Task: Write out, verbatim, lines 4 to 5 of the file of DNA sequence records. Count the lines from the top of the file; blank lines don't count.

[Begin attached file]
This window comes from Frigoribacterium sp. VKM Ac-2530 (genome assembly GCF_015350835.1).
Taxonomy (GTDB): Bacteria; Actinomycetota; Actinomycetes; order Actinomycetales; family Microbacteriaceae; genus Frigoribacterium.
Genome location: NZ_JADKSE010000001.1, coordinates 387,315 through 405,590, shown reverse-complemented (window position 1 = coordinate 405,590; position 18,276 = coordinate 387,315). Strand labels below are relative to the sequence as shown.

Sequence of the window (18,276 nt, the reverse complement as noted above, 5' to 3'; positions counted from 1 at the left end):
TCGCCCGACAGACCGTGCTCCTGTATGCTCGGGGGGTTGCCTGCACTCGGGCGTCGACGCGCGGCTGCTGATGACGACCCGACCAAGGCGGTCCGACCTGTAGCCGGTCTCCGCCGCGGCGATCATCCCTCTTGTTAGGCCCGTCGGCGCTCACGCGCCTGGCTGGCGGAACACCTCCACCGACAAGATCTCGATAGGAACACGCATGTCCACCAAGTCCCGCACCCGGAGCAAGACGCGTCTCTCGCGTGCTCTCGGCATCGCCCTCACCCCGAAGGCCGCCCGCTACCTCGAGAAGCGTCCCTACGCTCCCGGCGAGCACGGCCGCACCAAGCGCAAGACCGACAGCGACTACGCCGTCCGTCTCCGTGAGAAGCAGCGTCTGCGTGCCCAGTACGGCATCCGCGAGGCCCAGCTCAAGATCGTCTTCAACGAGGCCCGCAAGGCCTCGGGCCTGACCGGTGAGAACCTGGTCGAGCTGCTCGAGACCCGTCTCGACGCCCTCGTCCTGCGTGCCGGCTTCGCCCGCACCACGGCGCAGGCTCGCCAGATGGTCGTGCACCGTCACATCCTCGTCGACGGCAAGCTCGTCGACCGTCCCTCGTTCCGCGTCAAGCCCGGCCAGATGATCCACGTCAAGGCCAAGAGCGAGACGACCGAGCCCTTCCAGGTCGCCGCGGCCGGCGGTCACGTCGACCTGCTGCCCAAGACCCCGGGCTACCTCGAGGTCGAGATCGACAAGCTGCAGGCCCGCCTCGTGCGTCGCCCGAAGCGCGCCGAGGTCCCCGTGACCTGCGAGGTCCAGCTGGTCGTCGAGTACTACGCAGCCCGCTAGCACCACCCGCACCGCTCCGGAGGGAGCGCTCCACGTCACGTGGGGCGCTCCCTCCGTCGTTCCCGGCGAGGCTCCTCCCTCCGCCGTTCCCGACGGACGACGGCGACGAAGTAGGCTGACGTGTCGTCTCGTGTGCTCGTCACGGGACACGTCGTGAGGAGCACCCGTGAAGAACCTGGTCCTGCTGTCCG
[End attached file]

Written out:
Sequence of the window (18,276 nt, the reverse complement as noted above, 5' to 3'; positions counted from 1 at the left end):
TCGCCCGACAGACCGTGCTCCTGTATGCTCGGGGGGTTGCCTGCACTCGGGCGTCGACGCGCGGCTGCTGATGACGACCCGACCAAGGCGGTCCGACCTGTAGCCGGTCTCCGCCGCGGCGATCATCCCTCTTGTTAGGCCCGTCGGCGCTCACGCGCCTGGCTGGCGGAACACCTCCACCGACAAGATCTCGATAGGAACACGCATGTCCACCAAGTCCCGCACCCGGAGCAAGACGCGTCTCTCGCGTGCTCTCGGCATCGCCCTCACCCCGAAGGCCGCCCGCTACCTCGAGAAGCGTCCCTACGCTCCCGGCGAGCACGGCCGCACCAAGCGCAAGACCGACAGCGACTACGCCGTCCGTCTCCGTGAGAAGCAGCGTCTGCGTGCCCAGTACGGCATCCGCGAGGCCCAGCTCAAGATCGTCTTCAACGAGGCCCGCAAGGCCTCGGGCCTGACCGGTGAGAACCTGGTCGAGCTGCTCGAGACCCGTCTCGACGCCCTCGTCCTGCGTGCCGGCTTCGCCCGCACCACGGCGCAGGCTCGCCAGATGGTCGTGCACCGTCACATCCTCGTCGACGGCAAGCTCGTCGACCGTCCCTCGTTCCGCGTCAAGCCCGGCCAGATGATCCACGTCAAGGCCAAGAGCGAGACGACCGAGCCCTTCCAGGTCGCCGCGGCCGGCGGTCACGTCGACCTGCTGCCCAAGACCCCGGGCTACCTCGAGGTCGAGATCGACAAGCTGCAGGCCCGCCTCGTGCGTCGCCCGAAGCGCGCCGAGGTCCCCGTGACCTGCGAGGTCCAGCTGGTCGTCGAGTACTACGCAGCCCGCTAGCACCACCCGCACCGCTCCGGAGGGAGCGCTCCACGTCACGTGGGGCGCTCCCTCCGTCGTTCCCGGCGAGGCTCCTCCCTCCGCCGTTCCCGACGGACGACGGCGACGAAGTAGGCTGACGTGTCGTCTCGTGTGCTCGTCACGGGACACGTCGTGAGGAGCACCCGTGAAGAACCTGGTCCTGCTGTCCG